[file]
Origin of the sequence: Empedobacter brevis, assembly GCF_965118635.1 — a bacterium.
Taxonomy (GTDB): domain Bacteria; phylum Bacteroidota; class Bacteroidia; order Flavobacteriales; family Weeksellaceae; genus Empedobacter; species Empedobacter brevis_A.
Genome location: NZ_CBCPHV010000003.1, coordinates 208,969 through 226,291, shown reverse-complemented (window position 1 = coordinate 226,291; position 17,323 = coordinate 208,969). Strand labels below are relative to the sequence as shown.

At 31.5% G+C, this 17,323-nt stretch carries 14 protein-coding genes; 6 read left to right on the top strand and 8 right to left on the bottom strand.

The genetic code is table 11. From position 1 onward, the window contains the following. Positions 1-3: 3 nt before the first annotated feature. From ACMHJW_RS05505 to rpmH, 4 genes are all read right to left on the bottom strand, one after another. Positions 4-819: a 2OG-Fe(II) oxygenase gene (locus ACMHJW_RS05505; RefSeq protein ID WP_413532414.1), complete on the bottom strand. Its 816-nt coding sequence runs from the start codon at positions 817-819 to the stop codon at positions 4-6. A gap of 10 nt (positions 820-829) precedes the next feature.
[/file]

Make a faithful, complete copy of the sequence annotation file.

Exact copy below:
Origin of the sequence: Empedobacter brevis, assembly GCF_965118635.1 — a bacterium.
Taxonomy (GTDB): domain Bacteria; phylum Bacteroidota; class Bacteroidia; order Flavobacteriales; family Weeksellaceae; genus Empedobacter; species Empedobacter brevis_A.
Genome location: NZ_CBCPHV010000003.1, coordinates 208,969 through 226,291, shown reverse-complemented (window position 1 = coordinate 226,291; position 17,323 = coordinate 208,969). Strand labels below are relative to the sequence as shown.

At 31.5% G+C, this 17,323-nt stretch carries 14 protein-coding genes; 6 read left to right on the top strand and 8 right to left on the bottom strand.

The genetic code is table 11. From position 1 onward, the window contains the following. Positions 1-3: 3 nt before the first annotated feature. From ACMHJW_RS05505 to rpmH, 4 genes are all read right to left on the bottom strand, one after another. Positions 4-819: a 2OG-Fe(II) oxygenase gene (locus ACMHJW_RS05505; RefSeq protein ID WP_413532414.1), complete on the bottom strand. Its 816-nt coding sequence runs from the start codon at positions 817-819 to the stop codon at positions 4-6. A gap of 10 nt (positions 820-829) precedes the next feature.